Monday, 17 October 2016

Don't count people - make people count

I recently gave a talk at an event called Inclusive Workplaces, focusing on how SMEs can embed E&D into their business. I was a late substitute for a speaker who is an E&D specialist, and my talk built on what she was going to cover whilst looking at E&D from an HR perspective. The talk was well received and I've put the main points down here.

I worked in an organisation that really "got" E&D and inclusivity (I'll use the phrase E&D to refer to a broad spectrum of terms like inclusion etc) and on reflecting on this experience for the recent talk, I looked at what worked in that organisation and what I'd recommend if you are looking at how to embed E&D in your organisation.

In general though my view is that E&D is about having an amazing workplace - the two go hand in hand - and if you focus the right way on engagement then you'll get E&D, and vice versa.  But here's my building blocks:
  • Commitment from the very top - we had a CEO and a Board who understood and were passionate about E&D, and kept it at the forefront of organisational thinking
  • Someone to co-ordinate and pull everything together - we had one person to centrally manage E&D and keep all the various plates spinning (though this could be a double-edged sword later on)
  • Involving the local community - there were lots of groups related to protected characteristics who were keen to help us develop services and employment
  • External scrutiny and recognition - a plethora of organisations came to inspect us, grade us and recognise our practice, and this made us up our game
  • Collecting and using data - going beyond compliance, we were able to explain regularly why we were collecting data and show examples of how we used it to drive service improvement and staff engagement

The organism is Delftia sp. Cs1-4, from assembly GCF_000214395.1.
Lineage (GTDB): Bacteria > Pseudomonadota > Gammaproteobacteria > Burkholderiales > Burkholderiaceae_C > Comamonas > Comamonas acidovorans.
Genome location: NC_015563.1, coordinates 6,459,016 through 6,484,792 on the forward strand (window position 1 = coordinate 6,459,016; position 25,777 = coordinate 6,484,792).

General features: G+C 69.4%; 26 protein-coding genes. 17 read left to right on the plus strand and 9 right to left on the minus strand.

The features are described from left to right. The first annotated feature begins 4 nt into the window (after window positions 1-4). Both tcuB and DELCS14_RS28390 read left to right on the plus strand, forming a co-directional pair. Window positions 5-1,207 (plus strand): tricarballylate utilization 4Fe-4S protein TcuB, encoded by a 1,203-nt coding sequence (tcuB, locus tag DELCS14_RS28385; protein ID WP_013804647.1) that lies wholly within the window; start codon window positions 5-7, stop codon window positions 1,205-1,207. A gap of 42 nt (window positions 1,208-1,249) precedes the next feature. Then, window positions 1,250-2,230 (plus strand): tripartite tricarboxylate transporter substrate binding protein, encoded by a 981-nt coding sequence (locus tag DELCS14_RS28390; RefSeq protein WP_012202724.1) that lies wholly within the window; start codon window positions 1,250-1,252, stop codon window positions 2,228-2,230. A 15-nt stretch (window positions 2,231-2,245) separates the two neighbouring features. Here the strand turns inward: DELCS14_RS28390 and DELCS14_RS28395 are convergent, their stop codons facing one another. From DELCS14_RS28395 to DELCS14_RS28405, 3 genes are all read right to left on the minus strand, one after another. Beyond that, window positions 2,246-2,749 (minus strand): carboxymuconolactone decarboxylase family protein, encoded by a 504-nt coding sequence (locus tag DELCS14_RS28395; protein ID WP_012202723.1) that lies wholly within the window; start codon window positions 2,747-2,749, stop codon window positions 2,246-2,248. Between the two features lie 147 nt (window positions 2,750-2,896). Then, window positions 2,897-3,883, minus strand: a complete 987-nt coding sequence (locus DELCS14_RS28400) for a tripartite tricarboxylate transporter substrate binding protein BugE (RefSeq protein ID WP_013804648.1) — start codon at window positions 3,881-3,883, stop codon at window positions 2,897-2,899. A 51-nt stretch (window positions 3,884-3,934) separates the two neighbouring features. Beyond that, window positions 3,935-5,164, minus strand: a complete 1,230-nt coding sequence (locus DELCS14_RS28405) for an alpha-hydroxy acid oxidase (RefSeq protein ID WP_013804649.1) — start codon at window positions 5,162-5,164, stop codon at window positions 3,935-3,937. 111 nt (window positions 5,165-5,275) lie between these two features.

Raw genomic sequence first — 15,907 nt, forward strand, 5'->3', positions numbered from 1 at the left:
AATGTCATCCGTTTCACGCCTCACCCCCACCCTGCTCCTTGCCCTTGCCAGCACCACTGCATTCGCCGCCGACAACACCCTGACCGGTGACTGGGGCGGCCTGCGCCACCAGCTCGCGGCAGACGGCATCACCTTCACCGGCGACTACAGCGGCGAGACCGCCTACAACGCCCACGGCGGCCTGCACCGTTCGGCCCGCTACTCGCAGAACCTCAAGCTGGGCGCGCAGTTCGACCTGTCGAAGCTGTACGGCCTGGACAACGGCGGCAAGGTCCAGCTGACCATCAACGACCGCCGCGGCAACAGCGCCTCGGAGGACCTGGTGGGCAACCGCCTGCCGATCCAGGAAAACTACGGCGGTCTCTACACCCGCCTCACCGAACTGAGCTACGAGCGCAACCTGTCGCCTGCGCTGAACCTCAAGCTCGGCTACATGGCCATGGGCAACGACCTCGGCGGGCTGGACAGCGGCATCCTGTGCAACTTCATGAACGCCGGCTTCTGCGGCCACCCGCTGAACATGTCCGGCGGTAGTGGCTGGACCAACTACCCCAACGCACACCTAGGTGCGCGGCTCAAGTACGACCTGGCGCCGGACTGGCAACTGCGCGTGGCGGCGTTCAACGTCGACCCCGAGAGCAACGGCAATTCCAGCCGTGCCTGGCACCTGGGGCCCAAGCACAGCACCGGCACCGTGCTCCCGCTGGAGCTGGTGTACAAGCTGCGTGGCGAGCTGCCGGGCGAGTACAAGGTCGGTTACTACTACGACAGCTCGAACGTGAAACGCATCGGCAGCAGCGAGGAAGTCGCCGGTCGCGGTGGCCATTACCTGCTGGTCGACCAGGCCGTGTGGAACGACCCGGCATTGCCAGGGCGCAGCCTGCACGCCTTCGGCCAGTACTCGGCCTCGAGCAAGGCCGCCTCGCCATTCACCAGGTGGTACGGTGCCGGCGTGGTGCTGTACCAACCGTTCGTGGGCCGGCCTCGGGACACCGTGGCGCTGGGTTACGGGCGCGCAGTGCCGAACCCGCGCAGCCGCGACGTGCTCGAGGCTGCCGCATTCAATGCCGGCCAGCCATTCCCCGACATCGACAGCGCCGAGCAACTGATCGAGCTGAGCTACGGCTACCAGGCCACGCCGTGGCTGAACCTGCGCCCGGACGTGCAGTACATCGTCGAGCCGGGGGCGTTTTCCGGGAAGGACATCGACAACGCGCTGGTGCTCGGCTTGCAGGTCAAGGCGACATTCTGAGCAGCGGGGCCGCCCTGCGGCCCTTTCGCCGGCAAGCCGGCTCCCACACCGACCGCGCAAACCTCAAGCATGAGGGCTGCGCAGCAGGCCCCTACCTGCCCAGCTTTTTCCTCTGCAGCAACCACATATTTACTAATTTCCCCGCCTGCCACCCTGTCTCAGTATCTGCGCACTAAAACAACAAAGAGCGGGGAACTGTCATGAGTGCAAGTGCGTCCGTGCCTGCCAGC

• Managing the supply chain - involving Procurement in creating guidance for our potential and actual suppliers, giving them a step by step approach to adopt our E&D principles, offering free training for their staff if they signed up to our commitments
  • Comms team on board - we had a strong comms team who were bought into the vision and reality of an inclusive workplace, who helped us to promote events, campaigns and could highlight any successes we had
  • Reviewing the employer brand - we did videos promoting inclusive employment practices on the recruitment microsite, case studies promoting positive action initiatives and more - we also made the whole website all singing and all dancing with information available in lots of different ways, media and formats
  • Embedding into performance management - we broke E&D down down by service area with headline objectives for each area and individual objectives for staff that could be measured in appraisals, with a simple list of tasks that any member of staff could do to evidence getting involved in E&D activity
  • Taking on public duties - we became a Hate Crime reporting centre (when we didn't need to) and this helped our public image aswell as bringing this important area to the fore
  • Leading the community - we organised community events to celebrate diversity - this helped us set up support groups for both customers and staff linked to protected characteristics